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Date: 17. March 2016

Gay Dating in China:
Pretty Much Just Grindr

Earlier in 2016, the Kunlun Tech Company in Beijing hit the headlines when they bought a majority stake in the gay dating app Grindr. In spite of this, many of the international LGBT were confused due to the fact that China banned TV programs which featured lesbian and gay couples in accordance with guidelines that prohibited the portrayal of "abnormal" sexual behavior and relationships.

However in this particular case, Kunlun was "excited" to be able to invest $93 million in such an app whereby the users constantly seek out other people in order to indulge in this so-called "abnormal". "We have been very impressed by Grindr’s progress to date and are extremely excited about the future of the company," Kunlun chairman Yahui Zhou announced to the New York Times. "We will continue to seek out and invest in high-quality technology companies led by top-tier management across the globe."

This is no fluke, of course. The most popular same sex dating app in the world is actually Blued and not Grindr: a program founded by Chinese CEO Gene Le. With 15 million users at the very least, it certainly shows just how big the population or China is, as well as the whole activity of cruising for sex with a smartphone.

"People [in China] are more in the closet and less open about [homosexuality], but the beautiful thing about the smartphone is that it’s a private device,” Blued investor David Chao revealed to The Wall Street Journal. "Having a very private phone and being able to communicate with the gay community is a dream come true."

Gay sex was decriminalized in China in 1997, however there is little protection under the law for same-sex couples: marriage between them is illegal and there is very little support with only 39% believing that it ought to be permitted.

It is therefore encouraging to see something like Grindr being taken into account. Popo Fan, whose documentary Mama Rainbow was censored in China, said businesses tend to move much quicker than the government does when it comes to acceptance. This is simply due to the size of the gay market in China. Thanks to technology, businesses could count the market size. Once the profits were seen, it is clear that they couldn’t be ignored.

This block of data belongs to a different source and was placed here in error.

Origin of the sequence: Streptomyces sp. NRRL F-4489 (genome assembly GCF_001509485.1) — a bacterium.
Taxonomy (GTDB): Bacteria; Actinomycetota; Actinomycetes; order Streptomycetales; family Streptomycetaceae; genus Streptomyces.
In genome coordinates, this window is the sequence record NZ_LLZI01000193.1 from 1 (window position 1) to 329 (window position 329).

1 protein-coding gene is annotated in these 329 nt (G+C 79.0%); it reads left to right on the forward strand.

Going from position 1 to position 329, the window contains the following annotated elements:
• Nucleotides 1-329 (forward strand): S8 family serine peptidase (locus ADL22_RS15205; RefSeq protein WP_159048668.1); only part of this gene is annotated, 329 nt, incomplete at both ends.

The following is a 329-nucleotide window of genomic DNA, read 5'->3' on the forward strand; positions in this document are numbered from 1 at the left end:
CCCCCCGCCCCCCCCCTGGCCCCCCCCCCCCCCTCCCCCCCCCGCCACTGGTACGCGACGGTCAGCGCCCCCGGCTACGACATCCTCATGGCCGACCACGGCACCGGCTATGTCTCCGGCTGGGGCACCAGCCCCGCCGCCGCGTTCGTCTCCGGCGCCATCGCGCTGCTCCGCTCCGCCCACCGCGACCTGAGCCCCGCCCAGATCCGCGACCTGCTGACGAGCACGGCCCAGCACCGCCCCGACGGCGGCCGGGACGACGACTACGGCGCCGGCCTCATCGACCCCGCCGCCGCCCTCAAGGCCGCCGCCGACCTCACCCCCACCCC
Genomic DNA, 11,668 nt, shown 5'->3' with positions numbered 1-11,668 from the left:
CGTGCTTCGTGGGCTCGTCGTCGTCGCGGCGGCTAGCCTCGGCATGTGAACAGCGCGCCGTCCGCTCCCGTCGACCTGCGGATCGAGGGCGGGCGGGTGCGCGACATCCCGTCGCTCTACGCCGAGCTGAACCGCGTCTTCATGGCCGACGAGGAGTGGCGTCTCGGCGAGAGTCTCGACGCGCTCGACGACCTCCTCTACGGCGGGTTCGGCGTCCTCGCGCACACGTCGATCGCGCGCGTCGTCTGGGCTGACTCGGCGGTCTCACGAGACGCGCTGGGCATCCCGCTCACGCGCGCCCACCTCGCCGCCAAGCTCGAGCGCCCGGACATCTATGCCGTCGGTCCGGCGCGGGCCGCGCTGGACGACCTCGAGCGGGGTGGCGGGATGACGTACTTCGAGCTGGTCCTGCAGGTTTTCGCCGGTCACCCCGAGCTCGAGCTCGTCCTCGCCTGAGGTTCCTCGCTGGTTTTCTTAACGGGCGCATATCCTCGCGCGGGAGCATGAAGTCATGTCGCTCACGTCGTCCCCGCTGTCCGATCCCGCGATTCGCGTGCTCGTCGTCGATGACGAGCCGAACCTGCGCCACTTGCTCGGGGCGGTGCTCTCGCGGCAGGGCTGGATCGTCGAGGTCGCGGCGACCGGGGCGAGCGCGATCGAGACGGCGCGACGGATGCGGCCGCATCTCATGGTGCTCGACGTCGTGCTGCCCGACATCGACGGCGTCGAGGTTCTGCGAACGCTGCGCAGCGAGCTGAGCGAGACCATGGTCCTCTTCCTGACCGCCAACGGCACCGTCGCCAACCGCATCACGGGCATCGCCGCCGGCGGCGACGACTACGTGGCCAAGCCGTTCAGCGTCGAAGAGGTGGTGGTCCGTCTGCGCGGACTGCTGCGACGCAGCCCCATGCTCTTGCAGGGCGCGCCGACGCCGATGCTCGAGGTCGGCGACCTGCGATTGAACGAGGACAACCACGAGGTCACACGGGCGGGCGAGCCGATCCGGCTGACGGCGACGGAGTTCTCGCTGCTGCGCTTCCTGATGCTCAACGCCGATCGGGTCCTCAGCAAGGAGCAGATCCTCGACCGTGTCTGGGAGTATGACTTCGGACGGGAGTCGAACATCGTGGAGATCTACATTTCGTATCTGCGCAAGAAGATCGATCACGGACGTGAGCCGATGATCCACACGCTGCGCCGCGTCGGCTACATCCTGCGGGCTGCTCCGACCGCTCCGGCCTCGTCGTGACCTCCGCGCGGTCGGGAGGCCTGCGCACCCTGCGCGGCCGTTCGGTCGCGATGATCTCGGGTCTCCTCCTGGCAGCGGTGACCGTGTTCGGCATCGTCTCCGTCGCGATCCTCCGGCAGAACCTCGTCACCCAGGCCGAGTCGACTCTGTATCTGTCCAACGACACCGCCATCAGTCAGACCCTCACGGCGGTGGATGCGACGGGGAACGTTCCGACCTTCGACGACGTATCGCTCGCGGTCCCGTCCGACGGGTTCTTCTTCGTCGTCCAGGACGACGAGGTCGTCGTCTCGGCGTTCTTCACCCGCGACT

"Pink dollars has been a very big topic in China, because of the green of the economics," Fan told The Advocate. "Companies like Kunlun? They want the gay money."

A lot more business leaders in China are starting to realize that LGBT compatriots are equals and are starting to believe that censorship laws ought to reflect it. This move is helping to empower the whole thing from the beginning.

Popo Fan acted as director during the Beijing Queer Film Festival. Even during 2013, various tactics had to be used: screenings taking place in foreign embassies, basements and buses in order to stop the police from raiding. He certainly has noticed how culture is changing -same-sex couple walking hand in hand- but Fan wants the government to keep up the pace when it comes to legislation.

"Companies like Grindr should take some responsibility," Fan said. "They should try to work with [nongovernmental organizations], because if gay people here don't have equal rights," it will be bad for everyone’s business.

When asked how Grindr planned to address LGBT issues in China, a company representative issued the following statement on "the importance of user safety" in the Asian nation:

While China's human rights record has evolved for the better in regards to LGBTQ issues in the past few years, we will always monitor regions for user safety. We take our users' privacy and safety extremely seriously. Beyond our continuous outreach and informational campaigns around health, wellness, and political action through Grindr For Equality, we regularly partner with local charities and organizations around the world to amplify their own efforts and protect our members. Grindr is also a closed system, and we take steps as specific as removing geo-location data in countries where safety is a real time issue, and securing user information with the most stringent current means. We continually implement new standards to protect our users, and our new partnership will only help, not hinder, this core goal. It will also open our reach to China’s LGBTQ activist groups and let Grindr For Equality to partner much more closely with them.

 

Source: Advocate.com

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